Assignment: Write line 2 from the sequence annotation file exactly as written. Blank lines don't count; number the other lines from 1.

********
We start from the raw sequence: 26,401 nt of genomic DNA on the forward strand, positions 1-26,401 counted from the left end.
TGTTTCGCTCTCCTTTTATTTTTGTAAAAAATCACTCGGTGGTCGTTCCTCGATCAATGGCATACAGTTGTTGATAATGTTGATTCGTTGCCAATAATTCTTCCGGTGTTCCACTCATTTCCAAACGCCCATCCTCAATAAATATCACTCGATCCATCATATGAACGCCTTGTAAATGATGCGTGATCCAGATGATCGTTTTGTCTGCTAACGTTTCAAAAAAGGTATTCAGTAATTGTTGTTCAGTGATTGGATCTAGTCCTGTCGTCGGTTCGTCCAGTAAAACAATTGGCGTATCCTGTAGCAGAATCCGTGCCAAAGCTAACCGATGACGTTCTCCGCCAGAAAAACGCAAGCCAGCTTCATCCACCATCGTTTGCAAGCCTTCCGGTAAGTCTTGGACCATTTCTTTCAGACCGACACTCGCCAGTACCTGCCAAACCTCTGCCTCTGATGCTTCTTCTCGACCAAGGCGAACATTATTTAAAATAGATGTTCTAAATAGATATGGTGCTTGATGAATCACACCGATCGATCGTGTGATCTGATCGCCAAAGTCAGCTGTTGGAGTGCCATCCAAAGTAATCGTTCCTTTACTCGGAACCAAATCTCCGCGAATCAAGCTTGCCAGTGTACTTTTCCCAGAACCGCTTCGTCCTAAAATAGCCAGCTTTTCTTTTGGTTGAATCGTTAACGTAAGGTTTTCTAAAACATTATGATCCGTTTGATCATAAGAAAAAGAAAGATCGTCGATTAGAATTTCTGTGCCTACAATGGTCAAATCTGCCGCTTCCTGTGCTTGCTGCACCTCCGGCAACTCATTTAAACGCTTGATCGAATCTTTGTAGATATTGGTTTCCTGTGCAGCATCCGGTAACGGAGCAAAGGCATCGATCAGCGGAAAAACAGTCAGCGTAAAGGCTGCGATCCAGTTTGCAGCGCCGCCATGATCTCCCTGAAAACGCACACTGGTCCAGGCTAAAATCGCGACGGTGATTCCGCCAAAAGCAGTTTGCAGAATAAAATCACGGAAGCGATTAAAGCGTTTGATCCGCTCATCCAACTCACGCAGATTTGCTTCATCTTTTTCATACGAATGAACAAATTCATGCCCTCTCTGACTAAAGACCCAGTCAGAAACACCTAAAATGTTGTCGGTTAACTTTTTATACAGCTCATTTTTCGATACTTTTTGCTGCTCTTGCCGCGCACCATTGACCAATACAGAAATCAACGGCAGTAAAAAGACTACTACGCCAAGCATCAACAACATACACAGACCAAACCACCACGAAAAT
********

TGTTTCGCTCTCCTTTTATTTTTGTAAAAAATCACTCGGTGGTCGTTCCTCGATCAATGGCATACAGTTGTTGATAATGTTGATTCGTTGCCAATAATTCTTCCGGTGTTCCACTCATTTCCAAACGCCCATCCTCAATAAATATCACTCGATCCATCATATGAACGCCTTGTAAATGATGCGTGATCCAGATGATCGTTTTGTCTGCTAACGTTTCAAAAAAGGTATTCAGTAATTGTTGTTCAGTGATTGGATCTAGTCCTGTCGTCGGTTCGTCCAGTAAAACAATTGGCGTATCCTGTAGCAGAATCCGTGCCAAAGCTAACCGATGACGTTCTCCGCCAGAAAAACGCAAGCCAGCTTCATCCACCATCGTTTGCAAGCCTTCCGGTAAGTCTTGGACCATTTCTTTCAGACCGACACTCGCCAGTACCTGCCAAACCTCTGCCTCTGATGCTTCTTCTCGACCAAGGCGAACATTATTTAAAATAGATGTTCTAAATAGATATGGTGCTTGATGAATCACACCGATCGATCGTGTGATCTGATCGCCAAAGTCAGCTGTTGGAGTGCCATCCAAAGTAATCGTTCCTTTACTCGGAACCAAATCTCCGCGAATCAAGCTTGCCAGTGTACTTTTCCCAGAACCGCTTCGTCCTAAAATAGCCAGCTTTTCTTTTGGTTGAATCGTTAACGTAAGGTTTTCTAAAACATTATGATCCGTTTGATCATAAGAAAAAGAAAGATCGTCGATTAGAATTTCTGTGCCTACAATGGTCAAATCTGCCGCTTCCTGTGCTTGCTGCACCTCCGGCAACTCATTTAAACGCTTGATCGAATCTTTGTAGATATTGGTTTCCTGTGCAGCATCCGGTAACGGAGCAAAGGCATCGATCAGCGGAAAAACAGTCAGCGTAAAGGCTGCGATCCAGTTTGCAGCGCCGCCATGATCTCCCTGAAAACGCACACTGGTCCAGGCTAAAATCGCGACGGTGATTCCGCCAAAAGCAGTTTGCAGAATAAAATCACGGAAGCGATTAAAGCGTTTGATCCGCTCATCCAACTCACGCAGATTTGCTTCATCTTTTTCATACGAATGAACAAATTCATGCCCTCTCTGACTAAAGACCCAGTCAGAAACACCTAAAATGTTGTCGGTTAACTTTTTATACAGCTCATTTTTCGATACTTTTTGCTGCTCTTGCCGCGCACCATTGACCAATACAGAAATCAACGGCAGTAAAAAGACTACTACGCCAAGCATCAACAACATACACAGACCAAACCACCACGAAAAT